I have just finished developing a new feature on its own branch (branch
feature) consisting of a dozen or so commits. After running all my tests, I merged this branch into
master and resolved many merge conflicts. The process took quite awhile. Only after I finished merging do I realize that I never rebased any of the commits in the
feature branch, which is generally my practice.
In short, now I have:
(feature) B-C-D (master) A-/ \-E (merge commit in master)
but I want to have:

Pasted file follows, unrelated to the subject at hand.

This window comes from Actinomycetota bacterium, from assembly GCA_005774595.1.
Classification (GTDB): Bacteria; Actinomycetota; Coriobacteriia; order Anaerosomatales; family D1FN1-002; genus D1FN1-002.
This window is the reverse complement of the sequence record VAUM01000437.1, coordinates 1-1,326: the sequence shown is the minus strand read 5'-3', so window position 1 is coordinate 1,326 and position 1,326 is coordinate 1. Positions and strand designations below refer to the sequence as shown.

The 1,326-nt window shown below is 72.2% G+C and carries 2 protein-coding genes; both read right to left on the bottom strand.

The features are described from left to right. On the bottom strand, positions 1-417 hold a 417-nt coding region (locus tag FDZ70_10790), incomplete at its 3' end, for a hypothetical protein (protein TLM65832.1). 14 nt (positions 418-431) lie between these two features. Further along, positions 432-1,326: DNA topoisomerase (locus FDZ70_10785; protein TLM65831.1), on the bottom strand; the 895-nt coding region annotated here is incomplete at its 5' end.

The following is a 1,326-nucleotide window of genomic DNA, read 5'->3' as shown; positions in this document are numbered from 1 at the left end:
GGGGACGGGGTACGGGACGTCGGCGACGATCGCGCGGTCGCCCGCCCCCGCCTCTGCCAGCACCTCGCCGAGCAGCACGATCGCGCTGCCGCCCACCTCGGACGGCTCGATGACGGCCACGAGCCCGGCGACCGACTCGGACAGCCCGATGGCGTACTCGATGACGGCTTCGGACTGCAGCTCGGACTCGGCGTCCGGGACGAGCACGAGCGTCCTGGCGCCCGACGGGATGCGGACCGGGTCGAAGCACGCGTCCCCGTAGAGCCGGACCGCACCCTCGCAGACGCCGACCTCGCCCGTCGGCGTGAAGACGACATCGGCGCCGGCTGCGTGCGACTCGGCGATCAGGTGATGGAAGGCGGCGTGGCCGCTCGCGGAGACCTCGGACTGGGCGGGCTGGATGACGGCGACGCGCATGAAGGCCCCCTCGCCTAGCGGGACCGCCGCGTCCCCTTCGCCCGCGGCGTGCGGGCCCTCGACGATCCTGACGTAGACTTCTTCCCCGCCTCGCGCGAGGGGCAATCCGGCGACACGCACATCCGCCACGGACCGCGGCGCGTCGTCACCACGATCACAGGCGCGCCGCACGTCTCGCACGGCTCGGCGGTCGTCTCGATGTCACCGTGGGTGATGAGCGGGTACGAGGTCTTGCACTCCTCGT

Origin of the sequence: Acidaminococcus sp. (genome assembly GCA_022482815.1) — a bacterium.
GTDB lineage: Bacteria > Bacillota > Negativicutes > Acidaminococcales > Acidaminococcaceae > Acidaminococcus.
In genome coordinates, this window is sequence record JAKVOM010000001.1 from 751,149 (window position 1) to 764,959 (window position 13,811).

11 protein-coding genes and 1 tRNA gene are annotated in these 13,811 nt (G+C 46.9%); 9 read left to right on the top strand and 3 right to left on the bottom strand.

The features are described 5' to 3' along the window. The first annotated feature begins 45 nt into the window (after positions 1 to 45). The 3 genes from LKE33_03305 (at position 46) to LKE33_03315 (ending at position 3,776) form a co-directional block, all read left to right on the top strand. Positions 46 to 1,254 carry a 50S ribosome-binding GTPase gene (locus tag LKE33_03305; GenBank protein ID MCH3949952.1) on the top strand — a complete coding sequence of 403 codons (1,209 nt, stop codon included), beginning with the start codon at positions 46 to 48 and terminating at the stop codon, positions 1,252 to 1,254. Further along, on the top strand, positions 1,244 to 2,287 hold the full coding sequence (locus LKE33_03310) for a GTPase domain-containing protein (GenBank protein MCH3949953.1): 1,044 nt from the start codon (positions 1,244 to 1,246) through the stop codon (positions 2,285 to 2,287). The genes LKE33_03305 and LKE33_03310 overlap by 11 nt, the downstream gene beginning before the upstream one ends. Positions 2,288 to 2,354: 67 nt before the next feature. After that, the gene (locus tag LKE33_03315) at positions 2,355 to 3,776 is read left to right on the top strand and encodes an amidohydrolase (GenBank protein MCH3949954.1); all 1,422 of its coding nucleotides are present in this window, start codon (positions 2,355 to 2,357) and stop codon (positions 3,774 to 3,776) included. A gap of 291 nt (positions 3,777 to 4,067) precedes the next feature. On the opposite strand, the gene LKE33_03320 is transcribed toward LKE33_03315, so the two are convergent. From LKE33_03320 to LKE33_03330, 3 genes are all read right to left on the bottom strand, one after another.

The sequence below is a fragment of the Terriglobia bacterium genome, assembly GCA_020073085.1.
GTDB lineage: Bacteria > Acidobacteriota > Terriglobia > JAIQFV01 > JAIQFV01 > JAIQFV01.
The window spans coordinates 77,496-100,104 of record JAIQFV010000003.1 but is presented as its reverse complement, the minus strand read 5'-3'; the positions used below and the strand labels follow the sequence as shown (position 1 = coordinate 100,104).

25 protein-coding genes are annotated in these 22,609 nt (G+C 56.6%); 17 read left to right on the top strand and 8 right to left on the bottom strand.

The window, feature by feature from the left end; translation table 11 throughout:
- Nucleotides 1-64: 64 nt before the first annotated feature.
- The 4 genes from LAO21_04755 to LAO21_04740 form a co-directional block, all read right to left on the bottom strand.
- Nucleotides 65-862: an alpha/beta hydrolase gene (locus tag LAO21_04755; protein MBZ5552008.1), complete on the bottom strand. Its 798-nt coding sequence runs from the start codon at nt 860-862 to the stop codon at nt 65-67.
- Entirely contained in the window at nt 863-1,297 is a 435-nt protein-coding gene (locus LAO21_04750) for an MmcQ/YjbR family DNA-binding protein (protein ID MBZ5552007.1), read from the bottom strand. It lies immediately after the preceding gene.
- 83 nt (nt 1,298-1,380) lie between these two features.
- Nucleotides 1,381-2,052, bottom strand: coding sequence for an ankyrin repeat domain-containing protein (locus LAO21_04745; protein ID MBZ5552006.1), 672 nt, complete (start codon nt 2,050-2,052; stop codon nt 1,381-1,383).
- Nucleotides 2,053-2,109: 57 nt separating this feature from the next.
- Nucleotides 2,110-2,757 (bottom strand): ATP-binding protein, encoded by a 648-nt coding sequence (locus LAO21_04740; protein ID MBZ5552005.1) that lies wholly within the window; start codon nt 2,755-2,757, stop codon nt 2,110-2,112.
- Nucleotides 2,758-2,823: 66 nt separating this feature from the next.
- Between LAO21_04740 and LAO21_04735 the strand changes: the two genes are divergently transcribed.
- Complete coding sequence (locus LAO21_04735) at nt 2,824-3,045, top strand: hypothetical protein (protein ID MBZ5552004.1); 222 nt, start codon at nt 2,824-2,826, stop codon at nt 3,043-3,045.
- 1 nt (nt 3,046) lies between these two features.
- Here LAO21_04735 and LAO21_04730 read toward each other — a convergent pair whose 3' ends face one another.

F A-/ \-D
where F = B + C + D "squashed" together.
The way I was going about this was to create another branch
master starting at commit
A. Then, switch to the
feature branch and accomplish all the commit squashing I want. Finally, merge
master_prime. The only issue is that I'll have to resolve all the merge conflicts again. Is there a way I can replay/pick out the merge commit
E so that this isn't necessary?
I have also attempted
git rebase --preserve-merges -i <A> as well as
git rebase -i <A>, which don't allow me to rebase the commits I want or make me deal with merge conflicts again, respectively.